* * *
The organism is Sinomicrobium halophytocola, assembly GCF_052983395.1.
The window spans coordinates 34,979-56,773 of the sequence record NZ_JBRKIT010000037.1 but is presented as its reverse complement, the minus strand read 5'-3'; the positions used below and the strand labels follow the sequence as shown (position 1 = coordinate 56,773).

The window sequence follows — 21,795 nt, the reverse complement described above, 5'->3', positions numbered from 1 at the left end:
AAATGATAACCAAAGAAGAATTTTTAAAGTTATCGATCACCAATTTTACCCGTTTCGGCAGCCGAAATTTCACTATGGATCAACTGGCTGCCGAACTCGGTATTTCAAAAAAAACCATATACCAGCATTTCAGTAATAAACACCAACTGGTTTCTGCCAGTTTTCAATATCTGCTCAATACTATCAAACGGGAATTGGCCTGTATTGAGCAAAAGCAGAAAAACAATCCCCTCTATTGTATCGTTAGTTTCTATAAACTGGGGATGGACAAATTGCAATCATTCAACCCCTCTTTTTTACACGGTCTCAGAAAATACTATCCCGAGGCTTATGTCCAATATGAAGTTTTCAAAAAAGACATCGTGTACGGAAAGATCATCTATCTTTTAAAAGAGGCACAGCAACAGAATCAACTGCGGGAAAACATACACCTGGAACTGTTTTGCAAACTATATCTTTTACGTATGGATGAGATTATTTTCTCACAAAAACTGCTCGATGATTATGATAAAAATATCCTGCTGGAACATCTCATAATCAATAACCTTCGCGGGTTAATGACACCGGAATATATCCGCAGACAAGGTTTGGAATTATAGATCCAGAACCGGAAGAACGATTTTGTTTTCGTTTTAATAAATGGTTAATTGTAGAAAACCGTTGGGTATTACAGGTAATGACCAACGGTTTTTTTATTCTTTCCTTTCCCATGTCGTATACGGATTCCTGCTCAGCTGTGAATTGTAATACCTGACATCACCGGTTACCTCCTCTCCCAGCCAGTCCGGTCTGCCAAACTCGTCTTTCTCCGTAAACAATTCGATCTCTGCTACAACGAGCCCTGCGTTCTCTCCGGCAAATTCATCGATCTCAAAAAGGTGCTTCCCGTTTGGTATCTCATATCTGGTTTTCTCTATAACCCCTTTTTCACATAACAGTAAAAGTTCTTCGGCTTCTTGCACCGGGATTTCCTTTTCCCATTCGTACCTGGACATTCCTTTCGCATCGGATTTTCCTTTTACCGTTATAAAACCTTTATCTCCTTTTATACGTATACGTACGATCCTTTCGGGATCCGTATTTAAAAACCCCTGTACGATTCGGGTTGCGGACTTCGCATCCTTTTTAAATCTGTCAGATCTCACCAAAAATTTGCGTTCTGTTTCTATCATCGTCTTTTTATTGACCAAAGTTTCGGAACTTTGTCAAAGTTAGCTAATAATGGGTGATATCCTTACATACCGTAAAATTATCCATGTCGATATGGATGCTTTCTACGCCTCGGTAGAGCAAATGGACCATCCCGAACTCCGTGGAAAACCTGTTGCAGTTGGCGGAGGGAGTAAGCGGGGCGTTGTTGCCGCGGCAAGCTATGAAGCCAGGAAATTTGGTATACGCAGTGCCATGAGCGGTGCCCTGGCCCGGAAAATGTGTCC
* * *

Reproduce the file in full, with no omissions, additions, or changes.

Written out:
The organism is Sinomicrobium halophytocola, assembly GCF_052983395.1.
The window spans coordinates 34,979-56,773 of the sequence record NZ_JBRKIT010000037.1 but is presented as its reverse complement, the minus strand read 5'-3'; the positions used below and the strand labels follow the sequence as shown (position 1 = coordinate 56,773).

The window sequence follows — 21,795 nt, the reverse complement described above, 5'->3', positions numbered from 1 at the left end:
AAATGATAACCAAAGAAGAATTTTTAAAGTTATCGATCACCAATTTTACCCGTTTCGGCAGCCGAAATTTCACTATGGATCAACTGGCTGCCGAACTCGGTATTTCAAAAAAAACCATATACCAGCATTTCAGTAATAAACACCAACTGGTTTCTGCCAGTTTTCAATATCTGCTCAATACTATCAAACGGGAATTGGCCTGTATTGAGCAAAAGCAGAAAAACAATCCCCTCTATTGTATCGTTAGTTTCTATAAACTGGGGATGGACAAATTGCAATCATTCAACCCCTCTTTTTTACACGGTCTCAGAAAATACTATCCCGAGGCTTATGTCCAATATGAAGTTTTCAAAAAAGACATCGTGTACGGAAAGATCATCTATCTTTTAAAAGAGGCACAGCAACAGAATCAACTGCGGGAAAACATACACCTGGAACTGTTTTGCAAACTATATCTTTTACGTATGGATGAGATTATTTTCTCACAAAAACTGCTCGATGATTATGATAAAAATATCCTGCTGGAACATCTCATAATCAATAACCTTCGCGGGTTAATGACACCGGAATATATCCGCAGACAAGGTTTGGAATTATAGATCCAGAACCGGAAGAACGATTTTGTTTTCGTTTTAATAAATGGTTAATTGTAGAAAACCGTTGGGTATTACAGGTAATGACCAACGGTTTTTTTATTCTTTCCTTTCCCATGTCGTATACGGATTCCTGCTCAGCTGTGAATTGTAATACCTGACATCACCGGTTACCTCCTCTCCCAGCCAGTCCGGTCTGCCAAACTCGTCTTTCTCCGTAAACAATTCGATCTCTGCTACAACGAGCCCTGCGTTCTCTCCGGCAAATTCATCGATCTCAAAAAGGTGCTTCCCGTTTGGTATCTCATATCTGGTTTTCTCTATAACCCCTTTTTCACATAACAGTAAAAGTTCTTCGGCTTCTTGCACCGGGATTTCCTTTTCCCATTCGTACCTGGACATTCCTTTCGCATCGGATTTTCCTTTTACCGTTATAAAACCTTTATCTCCTTTTATACGTATACGTACGATCCTTTCGGGATCCGTATTTAAAAACCCCTGTACGATTCGGGTTGCGGACTTCGCATCCTTTTTAAATCTGTCAGATCTCACCAAAAATTTGCGTTCTGTTTCTATCATCGTCTTTTTATTGACCAAAGTTTCGGAACTTTGTCAAAGTTAGCTAATAATGGGTGATATCCTTACATACCGTAAAATTATCCATGTCGATATGGATGCTTTCTACGCCTCGGTAGAGCAAATGGACCATCCCGAACTCCGTGGAAAACCTGTTGCAGTTGGCGGAGGGAGTAAGCGGGGCGTTGTTGCCGCGGCAAGCTATGAAGCCAGGAAATTTGGTATACGCAGTGCCATGAGCGGTGCCCTGGCCCGGAAAATGTGTCC